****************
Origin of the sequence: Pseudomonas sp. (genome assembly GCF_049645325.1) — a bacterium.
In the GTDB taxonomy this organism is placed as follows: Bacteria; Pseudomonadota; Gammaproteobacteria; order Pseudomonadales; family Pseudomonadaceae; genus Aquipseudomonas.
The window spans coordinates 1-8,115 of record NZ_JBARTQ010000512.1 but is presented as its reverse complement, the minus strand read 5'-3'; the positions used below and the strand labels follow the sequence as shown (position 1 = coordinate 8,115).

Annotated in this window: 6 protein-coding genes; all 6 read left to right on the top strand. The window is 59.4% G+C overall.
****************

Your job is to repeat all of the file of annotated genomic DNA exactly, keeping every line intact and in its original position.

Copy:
Origin of the sequence: Pseudomonas sp. (genome assembly GCF_049645325.1) — a bacterium.
In the GTDB taxonomy this organism is placed as follows: Bacteria; Pseudomonadota; Gammaproteobacteria; order Pseudomonadales; family Pseudomonadaceae; genus Aquipseudomonas.
The window spans coordinates 1-8,115 of record NZ_JBARTQ010000512.1 but is presented as its reverse complement, the minus strand read 5'-3'; the positions used below and the strand labels follow the sequence as shown (position 1 = coordinate 8,115).

Annotated in this window: 6 protein-coding genes; all 6 read left to right on the top strand. The window is 59.4% G+C overall.